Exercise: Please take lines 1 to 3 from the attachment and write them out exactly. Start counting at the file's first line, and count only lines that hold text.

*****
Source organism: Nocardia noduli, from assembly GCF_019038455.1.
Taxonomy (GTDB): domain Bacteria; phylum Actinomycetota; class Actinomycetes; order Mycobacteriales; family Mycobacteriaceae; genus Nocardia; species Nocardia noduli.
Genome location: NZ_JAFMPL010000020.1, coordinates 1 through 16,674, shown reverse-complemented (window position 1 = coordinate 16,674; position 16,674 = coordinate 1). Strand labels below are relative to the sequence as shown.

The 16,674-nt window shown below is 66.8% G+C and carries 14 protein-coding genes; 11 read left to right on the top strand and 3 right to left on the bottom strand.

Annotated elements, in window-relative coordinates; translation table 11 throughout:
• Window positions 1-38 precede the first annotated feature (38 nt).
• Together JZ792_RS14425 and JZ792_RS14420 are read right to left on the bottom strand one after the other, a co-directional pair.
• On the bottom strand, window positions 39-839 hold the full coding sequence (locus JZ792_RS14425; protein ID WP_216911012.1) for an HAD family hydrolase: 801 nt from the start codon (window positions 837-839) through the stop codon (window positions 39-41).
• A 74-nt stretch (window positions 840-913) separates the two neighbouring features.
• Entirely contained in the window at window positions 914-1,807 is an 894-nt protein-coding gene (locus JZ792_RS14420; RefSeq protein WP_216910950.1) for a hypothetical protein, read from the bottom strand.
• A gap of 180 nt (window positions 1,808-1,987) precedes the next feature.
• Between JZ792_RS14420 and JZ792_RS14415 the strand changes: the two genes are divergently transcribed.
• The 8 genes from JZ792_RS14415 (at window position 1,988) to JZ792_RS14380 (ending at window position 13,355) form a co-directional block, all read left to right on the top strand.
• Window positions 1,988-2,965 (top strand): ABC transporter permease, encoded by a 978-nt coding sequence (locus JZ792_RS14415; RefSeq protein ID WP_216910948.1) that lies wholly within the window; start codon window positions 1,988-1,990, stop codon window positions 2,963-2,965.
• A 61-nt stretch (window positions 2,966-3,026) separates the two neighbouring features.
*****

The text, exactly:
Source organism: Nocardia noduli, from assembly GCF_019038455.1.
Taxonomy (GTDB): domain Bacteria; phylum Actinomycetota; class Actinomycetes; order Mycobacteriales; family Mycobacteriaceae; genus Nocardia; species Nocardia noduli.
Genome location: NZ_JAFMPL010000020.1, coordinates 1 through 16,674, shown reverse-complemented (window position 1 = coordinate 16,674; position 16,674 = coordinate 1). Strand labels below are relative to the sequence as shown.